Pacific Lutheran University Honorary Degree Recipients
Sidney Rittenberg, Doctor of Humane Letters honoris causa
Commencement, May 25, 2017
Sidney Rittenberg was the first American to join the Chinese Communist Party (1946). Having lived in China from the end of World War II through the Chinese Revolution (1949), the Cultural Revolution (1966-1976) and well into the Reform Era of Deng Xiaoping, Professor Rittenberg was witness to extraordinary historical events. He was, however, far from passive. During his three decades in China, Sidney Rittenberg was a direct participant in China’s chaotic and often dangerous political culture, becoming personally acquainted with China’s top leadership—including Mao Zedong, Zhou Enlai and others—and often directly influencing government policy at the highest levels. Such direct engagement carried with it a high price, as Rittenberg periodically out of favor with powerful officials. As a consequence, and in two separate incarcerations, he spent collectively sixteen years in Chinese prisons, and many of those years in solitary confinement. Despite this harsh treatment, Sidney Rittenberg has remained an uncompromising champion of fair-minded appreciation of Chinese culture and society, and tireless advocate for better collective understanding of this important region of the world. A documentary titled The Revolutionary (2012) has been made about his life.
He is a longtime friend of the Chinese Studies Program, and sometimes teaches at PLU as a Visiting Professor.
Luz Vega-Marquis, Doctor of Humane Letters honoris causa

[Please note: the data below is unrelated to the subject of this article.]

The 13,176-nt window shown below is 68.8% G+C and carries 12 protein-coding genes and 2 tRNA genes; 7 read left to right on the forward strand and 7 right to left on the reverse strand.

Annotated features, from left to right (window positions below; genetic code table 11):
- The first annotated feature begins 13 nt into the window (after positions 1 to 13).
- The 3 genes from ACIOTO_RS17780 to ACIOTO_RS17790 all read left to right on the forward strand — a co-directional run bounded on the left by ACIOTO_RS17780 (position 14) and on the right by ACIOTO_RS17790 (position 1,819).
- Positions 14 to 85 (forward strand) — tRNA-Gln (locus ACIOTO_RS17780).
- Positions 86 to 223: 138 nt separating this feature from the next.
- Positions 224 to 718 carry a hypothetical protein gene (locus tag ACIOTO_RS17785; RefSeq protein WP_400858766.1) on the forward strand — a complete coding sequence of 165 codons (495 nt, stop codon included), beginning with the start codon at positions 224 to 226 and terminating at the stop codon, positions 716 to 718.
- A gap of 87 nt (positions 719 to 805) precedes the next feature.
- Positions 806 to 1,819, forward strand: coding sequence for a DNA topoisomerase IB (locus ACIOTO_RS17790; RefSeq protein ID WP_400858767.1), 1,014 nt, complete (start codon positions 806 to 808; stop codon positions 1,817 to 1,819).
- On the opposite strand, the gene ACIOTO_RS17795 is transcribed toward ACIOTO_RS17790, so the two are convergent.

Commencement, May 28, 2016
Luz Vega-Marquis is president and CEO of Marguerite Casey Foundation, where she oversees the foundation’s $700 million endowment and $35 million annual grantmaking budget. Ms. Vega-Marquis has positioned the foundation as a leader in movement building by shaping its grantmaking and communication strategies to support a nationwide movement of poor and low-income families. Marguerite Casey Foundation supports movement building by investing in organizations that put families at the forefront of efforts to fight poverty and work together across issues, race and ethnicity, regions and egos to bring about social change, and by deploying strategic communications to advance issues and a unifying message that reflects the voice of poor and low-income families.
His Majesty King Harald V of Norway, Doctor of Humane Letters
Commencement, May 23, 2015
His Majesty King Harald V of Norway was born near Oslo, the only son of Crown Prince Olav (the future King Olav V). He entered the Norwegian Cavalry Officers’ Training School and finished his military education at the Military Academy in 1959. Upon completion of his compulsory military service, the Crown Prince went to Oxford University for further study. He attended Balliol College where he studied social science, history and economics. In 1968, the Crown Prince married Miss Sonja Haraldsen. He ascended to the throne on January 17, 1991.